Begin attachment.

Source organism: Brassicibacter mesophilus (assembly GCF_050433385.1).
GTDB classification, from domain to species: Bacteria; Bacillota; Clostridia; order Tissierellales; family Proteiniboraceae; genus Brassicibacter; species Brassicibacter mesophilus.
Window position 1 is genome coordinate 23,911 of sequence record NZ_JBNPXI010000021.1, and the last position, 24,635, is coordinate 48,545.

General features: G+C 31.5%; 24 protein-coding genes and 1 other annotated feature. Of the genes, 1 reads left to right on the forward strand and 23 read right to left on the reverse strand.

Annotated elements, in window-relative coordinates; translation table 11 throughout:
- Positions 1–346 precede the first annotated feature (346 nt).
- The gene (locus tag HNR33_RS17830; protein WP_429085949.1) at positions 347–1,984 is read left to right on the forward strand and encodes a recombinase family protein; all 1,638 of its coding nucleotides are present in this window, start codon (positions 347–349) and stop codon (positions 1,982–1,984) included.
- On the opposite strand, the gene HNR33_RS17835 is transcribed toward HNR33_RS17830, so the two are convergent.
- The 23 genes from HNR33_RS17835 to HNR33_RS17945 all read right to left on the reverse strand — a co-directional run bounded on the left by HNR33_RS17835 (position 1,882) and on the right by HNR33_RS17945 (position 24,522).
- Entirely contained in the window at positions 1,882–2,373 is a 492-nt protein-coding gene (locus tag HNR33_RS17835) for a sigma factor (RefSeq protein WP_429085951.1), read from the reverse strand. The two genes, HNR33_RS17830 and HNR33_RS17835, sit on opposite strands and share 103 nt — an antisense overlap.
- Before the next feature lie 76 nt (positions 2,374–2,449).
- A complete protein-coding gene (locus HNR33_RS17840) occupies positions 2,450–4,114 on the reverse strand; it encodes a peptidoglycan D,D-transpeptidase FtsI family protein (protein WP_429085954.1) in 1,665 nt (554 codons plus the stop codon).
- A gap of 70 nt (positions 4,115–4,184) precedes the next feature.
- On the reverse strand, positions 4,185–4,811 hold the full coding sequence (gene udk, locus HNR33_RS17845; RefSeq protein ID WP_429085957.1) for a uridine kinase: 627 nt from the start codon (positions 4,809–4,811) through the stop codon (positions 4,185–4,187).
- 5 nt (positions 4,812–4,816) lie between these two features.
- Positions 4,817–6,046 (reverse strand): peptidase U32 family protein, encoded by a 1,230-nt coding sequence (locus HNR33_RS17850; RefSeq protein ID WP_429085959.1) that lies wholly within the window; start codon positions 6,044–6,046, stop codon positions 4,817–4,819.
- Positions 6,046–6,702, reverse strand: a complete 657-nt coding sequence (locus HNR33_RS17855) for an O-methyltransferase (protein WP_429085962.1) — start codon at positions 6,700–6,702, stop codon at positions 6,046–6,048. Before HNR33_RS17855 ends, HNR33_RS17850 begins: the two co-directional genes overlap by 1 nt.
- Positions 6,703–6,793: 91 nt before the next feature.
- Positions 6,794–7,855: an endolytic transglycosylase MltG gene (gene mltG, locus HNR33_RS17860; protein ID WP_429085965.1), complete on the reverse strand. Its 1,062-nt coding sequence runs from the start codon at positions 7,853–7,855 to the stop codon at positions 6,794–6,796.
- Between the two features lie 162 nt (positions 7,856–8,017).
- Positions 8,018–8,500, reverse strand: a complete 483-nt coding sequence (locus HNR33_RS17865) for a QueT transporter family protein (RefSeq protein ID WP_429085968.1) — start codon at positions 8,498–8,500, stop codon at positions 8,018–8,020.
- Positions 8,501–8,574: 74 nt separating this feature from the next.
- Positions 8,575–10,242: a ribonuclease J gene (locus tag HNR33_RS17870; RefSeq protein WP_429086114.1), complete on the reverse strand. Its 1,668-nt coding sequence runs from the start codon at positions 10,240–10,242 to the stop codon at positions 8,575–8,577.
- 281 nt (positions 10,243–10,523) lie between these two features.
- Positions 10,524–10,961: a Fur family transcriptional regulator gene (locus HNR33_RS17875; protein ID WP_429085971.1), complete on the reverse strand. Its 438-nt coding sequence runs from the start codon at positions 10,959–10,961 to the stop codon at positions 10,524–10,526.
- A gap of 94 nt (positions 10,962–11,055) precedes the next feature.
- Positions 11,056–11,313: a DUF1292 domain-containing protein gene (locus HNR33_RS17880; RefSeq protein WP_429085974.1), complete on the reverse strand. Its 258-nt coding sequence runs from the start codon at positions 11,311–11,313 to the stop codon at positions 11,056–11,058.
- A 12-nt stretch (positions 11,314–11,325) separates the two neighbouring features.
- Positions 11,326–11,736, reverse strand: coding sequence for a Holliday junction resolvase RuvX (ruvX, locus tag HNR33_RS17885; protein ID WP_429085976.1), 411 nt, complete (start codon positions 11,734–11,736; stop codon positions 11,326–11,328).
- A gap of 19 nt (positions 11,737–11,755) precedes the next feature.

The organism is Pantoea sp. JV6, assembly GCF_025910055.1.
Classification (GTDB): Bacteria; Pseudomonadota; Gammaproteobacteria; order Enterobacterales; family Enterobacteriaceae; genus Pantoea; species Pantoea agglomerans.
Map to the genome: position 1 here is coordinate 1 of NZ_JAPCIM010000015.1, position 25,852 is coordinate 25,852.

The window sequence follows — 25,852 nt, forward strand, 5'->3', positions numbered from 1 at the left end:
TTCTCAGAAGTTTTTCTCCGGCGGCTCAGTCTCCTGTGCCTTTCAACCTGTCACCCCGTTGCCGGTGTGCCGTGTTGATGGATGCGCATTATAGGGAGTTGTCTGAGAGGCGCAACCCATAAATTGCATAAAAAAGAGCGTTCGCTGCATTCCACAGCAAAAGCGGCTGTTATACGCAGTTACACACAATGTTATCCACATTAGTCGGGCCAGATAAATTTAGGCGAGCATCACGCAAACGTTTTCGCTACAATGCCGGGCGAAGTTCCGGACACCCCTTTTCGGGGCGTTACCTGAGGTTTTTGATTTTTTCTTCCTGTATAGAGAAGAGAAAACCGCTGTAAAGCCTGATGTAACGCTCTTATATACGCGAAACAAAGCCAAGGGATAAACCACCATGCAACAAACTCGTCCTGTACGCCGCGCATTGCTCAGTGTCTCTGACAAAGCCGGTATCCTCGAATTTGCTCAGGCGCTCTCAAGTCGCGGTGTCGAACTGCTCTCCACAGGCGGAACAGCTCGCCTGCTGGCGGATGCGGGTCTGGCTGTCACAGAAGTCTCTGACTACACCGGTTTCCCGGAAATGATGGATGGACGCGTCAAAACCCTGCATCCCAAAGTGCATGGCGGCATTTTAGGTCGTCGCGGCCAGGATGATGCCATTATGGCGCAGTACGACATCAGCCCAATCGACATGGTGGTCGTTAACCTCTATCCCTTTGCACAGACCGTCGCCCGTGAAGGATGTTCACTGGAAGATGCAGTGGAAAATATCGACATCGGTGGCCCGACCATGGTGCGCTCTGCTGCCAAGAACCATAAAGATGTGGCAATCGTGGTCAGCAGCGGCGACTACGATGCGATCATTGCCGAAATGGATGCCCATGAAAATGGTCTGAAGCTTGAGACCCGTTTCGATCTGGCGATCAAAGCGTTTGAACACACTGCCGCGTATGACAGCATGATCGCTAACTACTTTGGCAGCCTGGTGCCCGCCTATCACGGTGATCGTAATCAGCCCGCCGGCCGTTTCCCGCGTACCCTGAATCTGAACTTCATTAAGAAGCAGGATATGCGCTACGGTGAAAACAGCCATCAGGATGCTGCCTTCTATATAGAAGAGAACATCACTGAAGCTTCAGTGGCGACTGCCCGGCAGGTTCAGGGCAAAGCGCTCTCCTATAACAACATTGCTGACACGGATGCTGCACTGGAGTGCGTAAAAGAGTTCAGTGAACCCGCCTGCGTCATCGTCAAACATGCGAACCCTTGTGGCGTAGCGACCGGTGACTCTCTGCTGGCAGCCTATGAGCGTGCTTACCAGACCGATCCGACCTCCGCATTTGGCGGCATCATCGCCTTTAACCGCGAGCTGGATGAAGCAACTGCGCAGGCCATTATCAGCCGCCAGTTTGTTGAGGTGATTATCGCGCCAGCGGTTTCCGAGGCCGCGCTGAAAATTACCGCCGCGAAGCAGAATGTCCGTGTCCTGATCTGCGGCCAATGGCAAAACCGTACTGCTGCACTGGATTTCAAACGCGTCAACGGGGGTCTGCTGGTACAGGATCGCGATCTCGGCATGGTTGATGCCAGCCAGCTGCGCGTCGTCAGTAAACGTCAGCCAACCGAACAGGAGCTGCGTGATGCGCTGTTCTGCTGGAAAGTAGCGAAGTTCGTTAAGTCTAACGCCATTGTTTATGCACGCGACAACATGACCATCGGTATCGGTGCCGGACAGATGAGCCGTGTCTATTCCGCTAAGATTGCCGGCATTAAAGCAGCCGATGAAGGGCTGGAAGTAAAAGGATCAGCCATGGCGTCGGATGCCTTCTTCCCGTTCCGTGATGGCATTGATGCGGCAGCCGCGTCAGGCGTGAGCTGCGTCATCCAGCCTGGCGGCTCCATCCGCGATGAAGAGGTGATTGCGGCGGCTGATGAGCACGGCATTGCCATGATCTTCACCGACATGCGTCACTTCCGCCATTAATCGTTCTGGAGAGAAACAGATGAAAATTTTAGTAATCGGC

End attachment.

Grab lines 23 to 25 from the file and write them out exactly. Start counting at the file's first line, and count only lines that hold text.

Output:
- Positions 8,575–10,242: a ribonuclease J gene (locus tag HNR33_RS17870; RefSeq protein WP_429086114.1), complete on the reverse strand. Its 1,668-nt coding sequence runs from the start codon at positions 10,240–10,242 to the stop codon at positions 8,575–8,577.
- 281 nt (positions 10,243–10,523) lie between these two features.
- Positions 10,524–10,961: a Fur family transcriptional regulator gene (locus HNR33_RS17875; protein ID WP_429085971.1), complete on the reverse strand. Its 438-nt coding sequence runs from the start codon at positions 10,959–10,961 to the stop codon at positions 10,524–10,526.